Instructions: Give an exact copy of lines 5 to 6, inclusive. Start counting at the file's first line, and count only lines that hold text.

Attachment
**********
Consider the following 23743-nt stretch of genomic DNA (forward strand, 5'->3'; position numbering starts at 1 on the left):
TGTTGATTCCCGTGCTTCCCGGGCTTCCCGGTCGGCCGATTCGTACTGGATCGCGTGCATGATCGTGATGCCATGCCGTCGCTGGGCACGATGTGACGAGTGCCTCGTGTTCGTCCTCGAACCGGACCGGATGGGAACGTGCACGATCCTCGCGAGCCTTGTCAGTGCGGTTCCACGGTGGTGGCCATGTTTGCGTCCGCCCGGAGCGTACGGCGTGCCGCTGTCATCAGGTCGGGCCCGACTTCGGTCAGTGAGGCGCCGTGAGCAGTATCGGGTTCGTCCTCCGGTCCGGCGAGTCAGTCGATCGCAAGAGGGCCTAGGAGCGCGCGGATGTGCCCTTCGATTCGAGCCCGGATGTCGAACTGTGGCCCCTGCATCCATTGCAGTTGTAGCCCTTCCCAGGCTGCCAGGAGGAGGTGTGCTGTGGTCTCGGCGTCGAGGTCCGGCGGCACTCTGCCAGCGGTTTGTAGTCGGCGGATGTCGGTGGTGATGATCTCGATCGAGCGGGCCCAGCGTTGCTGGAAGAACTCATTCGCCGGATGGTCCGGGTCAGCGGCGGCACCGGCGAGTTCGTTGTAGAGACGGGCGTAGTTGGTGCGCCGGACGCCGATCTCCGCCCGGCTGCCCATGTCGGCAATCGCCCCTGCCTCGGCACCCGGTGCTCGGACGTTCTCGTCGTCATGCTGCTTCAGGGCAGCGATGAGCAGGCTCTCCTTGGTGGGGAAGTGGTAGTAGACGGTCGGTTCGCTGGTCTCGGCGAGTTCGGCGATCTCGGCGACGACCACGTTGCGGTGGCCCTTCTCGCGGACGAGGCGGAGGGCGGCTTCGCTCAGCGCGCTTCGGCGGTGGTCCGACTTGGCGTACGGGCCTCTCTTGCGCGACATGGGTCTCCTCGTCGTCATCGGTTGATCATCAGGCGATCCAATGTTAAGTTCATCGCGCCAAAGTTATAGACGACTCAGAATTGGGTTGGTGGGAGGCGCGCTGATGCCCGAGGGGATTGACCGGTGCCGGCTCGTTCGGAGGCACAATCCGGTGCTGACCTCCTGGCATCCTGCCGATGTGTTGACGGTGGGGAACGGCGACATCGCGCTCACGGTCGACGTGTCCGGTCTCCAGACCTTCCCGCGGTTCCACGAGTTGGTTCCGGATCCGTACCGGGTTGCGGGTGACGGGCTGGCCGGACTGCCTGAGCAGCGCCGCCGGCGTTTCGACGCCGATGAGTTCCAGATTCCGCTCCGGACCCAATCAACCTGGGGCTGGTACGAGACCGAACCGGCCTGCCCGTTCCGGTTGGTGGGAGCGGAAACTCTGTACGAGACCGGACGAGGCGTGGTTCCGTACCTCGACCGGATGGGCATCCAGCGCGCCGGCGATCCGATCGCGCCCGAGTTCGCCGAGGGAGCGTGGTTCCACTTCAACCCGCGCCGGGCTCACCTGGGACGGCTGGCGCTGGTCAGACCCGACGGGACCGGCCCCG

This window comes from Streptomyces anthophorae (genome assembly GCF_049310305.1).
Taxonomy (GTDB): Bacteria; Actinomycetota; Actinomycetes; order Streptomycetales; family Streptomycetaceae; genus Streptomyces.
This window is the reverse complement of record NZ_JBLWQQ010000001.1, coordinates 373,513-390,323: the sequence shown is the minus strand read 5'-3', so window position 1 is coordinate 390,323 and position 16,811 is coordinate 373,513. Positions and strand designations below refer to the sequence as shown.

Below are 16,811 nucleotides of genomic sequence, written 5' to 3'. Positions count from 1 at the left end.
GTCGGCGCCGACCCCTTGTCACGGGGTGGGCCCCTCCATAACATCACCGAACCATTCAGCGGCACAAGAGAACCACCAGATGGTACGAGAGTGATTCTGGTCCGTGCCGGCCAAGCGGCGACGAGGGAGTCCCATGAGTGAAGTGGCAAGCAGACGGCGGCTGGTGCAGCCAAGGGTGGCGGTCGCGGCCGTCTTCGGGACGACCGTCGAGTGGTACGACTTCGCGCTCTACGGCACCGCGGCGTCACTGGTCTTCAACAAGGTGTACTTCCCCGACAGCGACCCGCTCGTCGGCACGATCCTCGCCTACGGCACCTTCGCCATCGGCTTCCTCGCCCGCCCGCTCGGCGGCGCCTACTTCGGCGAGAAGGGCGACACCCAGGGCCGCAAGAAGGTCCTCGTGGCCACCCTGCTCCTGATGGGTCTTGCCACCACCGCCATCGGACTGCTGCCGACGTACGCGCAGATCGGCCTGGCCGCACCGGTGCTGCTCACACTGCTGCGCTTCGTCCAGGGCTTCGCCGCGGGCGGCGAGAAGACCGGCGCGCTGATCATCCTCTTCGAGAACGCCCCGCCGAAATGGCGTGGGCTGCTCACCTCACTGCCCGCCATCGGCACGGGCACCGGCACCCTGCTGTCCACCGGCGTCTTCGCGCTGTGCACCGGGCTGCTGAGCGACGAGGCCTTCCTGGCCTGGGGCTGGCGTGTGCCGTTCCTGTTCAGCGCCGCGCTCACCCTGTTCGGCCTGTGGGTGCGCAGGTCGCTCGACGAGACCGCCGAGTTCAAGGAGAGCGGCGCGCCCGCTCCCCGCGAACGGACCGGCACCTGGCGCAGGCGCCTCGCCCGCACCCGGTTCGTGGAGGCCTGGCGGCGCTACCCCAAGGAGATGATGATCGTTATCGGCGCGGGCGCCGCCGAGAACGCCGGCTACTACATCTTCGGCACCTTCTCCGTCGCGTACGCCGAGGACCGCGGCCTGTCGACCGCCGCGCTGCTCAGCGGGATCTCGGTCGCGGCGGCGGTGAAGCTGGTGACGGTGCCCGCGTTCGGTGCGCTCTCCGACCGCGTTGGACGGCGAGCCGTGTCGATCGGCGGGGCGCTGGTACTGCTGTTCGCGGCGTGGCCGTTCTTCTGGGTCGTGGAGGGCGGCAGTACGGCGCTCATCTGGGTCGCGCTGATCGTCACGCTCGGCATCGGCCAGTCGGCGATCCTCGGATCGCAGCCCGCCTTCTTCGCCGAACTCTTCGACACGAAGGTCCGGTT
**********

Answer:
This window is the reverse complement of record NZ_JBLWQQ010000001.1, coordinates 373,513-390,323: the sequence shown is the minus strand read 5'-3', so window position 1 is coordinate 390,323 and position 16,811 is coordinate 373,513. Positions and strand designations below refer to the sequence as shown.

Below are 16,811 nucleotides of genomic sequence, written 5' to 3'. Positions count from 1 at the left end.